Image: 31.4 x 44.3 cm (12 3/8 x 17 7/16 in.), irregular
The Rubel Collection, Purchase, Anonymous Gift, Curator's Discretionary Grant from The Judith Rothschild Foundation, and Thomas Walther Gift, 1997
Not on view
The towering figure in British photography of the 1850s, Fenton championed the medium's place among the fine arts and mastered all its genres, including architecture, landscape, reportage, still life, and tableau-vivant. Unlike the immensely popular and widely distributed seascapes of his French friend and counterpart Gustave Le Gray, with their theatrical sleight of hand (dramatic skies printed from a second negative), Fenton's expansive cloudscapes are intensely felt private meditations upon nature, printed once and kept in his personal albums. The descendant of Constable's cloud studies and Turner's explorations of atmosphere and light, Fenton's picture is so minimal and moving that it seems to hover between the visible and the imagined. He infused his landscapes with a distinctly English reverence for the observable world, recognizing, like Wordsworth at Tintern Abbey, "In nature and the language of the sense, / The anchor of my purest thoughts, the nurse, / The guide, the guardian of my heart, and soul / of all my moral being."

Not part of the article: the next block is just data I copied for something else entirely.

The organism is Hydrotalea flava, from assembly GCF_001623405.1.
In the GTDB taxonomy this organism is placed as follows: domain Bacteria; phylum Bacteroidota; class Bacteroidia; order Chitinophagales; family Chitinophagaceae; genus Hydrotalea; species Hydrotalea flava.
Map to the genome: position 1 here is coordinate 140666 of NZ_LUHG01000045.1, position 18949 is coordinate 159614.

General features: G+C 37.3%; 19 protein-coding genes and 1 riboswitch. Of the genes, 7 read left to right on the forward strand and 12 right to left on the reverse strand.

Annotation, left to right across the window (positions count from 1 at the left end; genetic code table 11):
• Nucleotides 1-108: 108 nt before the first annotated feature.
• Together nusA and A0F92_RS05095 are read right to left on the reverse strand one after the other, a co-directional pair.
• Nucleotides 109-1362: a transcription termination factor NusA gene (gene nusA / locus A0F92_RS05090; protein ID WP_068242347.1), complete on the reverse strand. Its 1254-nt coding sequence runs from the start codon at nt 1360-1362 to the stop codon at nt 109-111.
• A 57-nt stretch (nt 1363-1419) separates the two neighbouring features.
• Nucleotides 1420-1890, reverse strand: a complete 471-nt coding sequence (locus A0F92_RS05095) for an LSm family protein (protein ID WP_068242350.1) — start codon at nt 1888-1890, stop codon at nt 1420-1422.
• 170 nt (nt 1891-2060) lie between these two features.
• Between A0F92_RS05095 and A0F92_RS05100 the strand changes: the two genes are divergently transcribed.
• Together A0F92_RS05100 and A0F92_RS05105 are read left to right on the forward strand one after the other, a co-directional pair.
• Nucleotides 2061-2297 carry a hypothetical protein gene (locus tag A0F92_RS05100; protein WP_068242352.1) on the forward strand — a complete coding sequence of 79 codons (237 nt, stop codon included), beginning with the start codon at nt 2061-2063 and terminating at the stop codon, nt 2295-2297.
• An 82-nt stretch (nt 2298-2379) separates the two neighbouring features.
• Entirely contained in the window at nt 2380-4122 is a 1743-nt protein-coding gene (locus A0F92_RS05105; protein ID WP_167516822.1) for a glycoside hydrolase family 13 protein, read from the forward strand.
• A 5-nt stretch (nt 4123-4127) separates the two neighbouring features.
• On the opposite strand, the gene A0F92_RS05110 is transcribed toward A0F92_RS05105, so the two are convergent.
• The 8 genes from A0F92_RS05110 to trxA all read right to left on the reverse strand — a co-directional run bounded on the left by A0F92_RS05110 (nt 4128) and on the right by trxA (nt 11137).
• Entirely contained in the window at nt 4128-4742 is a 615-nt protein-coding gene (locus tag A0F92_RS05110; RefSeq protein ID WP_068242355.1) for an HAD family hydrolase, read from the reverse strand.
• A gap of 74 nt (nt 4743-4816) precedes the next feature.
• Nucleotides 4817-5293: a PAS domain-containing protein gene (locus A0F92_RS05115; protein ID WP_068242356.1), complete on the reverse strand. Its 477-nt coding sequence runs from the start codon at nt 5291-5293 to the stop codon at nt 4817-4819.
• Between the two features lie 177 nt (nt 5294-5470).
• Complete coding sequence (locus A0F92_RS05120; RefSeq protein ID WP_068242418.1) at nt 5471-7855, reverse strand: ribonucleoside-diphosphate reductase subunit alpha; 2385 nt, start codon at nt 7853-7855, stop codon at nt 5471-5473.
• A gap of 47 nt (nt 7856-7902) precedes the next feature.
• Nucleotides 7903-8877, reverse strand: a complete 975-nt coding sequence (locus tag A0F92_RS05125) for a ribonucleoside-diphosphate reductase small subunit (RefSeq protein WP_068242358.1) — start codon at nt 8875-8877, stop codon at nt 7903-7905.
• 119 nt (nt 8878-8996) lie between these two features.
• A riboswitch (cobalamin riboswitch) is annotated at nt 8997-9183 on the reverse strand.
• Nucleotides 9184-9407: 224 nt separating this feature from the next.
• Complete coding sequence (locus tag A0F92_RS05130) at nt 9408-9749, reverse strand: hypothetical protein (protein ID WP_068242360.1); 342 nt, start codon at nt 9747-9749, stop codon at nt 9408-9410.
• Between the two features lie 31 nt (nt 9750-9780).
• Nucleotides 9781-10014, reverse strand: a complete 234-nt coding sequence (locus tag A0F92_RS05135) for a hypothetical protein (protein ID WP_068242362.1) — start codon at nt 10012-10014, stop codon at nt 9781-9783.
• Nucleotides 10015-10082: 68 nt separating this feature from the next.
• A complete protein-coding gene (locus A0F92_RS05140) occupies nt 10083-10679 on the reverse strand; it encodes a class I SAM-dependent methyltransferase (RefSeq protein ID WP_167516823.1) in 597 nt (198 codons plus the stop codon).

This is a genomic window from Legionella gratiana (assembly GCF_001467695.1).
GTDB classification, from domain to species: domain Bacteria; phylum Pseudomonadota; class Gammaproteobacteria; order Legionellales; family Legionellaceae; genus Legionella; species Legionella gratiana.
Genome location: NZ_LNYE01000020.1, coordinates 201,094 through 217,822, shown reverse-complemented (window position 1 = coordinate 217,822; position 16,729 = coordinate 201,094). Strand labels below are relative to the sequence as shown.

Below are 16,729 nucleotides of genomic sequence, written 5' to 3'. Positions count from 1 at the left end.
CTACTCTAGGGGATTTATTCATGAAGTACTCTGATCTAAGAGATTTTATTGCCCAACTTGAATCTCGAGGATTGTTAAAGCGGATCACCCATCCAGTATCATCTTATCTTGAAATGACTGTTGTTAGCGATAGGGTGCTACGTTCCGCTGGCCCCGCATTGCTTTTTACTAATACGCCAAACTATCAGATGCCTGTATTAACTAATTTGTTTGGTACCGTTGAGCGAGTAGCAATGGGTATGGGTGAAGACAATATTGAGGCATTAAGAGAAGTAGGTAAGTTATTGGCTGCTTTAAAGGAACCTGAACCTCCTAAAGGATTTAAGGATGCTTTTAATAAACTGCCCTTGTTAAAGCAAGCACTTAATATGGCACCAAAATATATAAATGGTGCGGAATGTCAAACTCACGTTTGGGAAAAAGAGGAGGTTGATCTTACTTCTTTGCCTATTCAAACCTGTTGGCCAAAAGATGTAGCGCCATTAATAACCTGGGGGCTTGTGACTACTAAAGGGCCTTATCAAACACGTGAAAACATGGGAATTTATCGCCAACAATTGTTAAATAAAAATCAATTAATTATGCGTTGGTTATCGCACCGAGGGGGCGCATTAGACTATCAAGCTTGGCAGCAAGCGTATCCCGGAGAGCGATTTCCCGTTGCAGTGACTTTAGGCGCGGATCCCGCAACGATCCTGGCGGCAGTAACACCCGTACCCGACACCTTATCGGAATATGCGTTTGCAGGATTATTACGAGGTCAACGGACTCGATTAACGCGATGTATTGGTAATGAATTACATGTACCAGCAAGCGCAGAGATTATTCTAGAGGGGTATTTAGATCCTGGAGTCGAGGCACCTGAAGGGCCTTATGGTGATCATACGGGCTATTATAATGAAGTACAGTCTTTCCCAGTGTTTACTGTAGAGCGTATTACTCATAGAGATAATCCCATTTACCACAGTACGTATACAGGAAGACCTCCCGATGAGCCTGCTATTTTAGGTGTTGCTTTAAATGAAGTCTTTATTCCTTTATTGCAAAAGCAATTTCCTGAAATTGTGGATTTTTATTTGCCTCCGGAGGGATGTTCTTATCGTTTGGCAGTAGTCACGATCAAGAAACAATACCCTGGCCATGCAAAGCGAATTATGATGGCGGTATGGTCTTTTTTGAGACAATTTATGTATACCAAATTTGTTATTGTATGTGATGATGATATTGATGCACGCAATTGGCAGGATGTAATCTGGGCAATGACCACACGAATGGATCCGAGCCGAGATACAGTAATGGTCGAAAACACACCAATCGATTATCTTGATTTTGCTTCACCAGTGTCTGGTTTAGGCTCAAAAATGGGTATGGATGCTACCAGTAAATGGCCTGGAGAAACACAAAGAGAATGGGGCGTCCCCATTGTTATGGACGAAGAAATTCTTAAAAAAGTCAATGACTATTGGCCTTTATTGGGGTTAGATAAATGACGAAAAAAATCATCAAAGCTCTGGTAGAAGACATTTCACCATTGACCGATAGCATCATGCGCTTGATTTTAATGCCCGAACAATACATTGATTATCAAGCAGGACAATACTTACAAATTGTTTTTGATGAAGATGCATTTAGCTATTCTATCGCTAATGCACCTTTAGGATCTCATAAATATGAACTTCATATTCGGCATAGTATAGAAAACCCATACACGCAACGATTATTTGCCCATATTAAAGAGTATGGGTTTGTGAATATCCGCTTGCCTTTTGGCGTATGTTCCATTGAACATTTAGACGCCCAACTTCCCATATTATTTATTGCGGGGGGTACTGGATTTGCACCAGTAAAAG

Roger Fenton's "grey albums"; (sold, Christie's, South Kensington, June 27, 1978, lot 344); [Sean Thackeray, San Francisco]; William Rubel, Santa Cruz, California; [Hans P. Kraus, Jr., Fine Photographs, New York]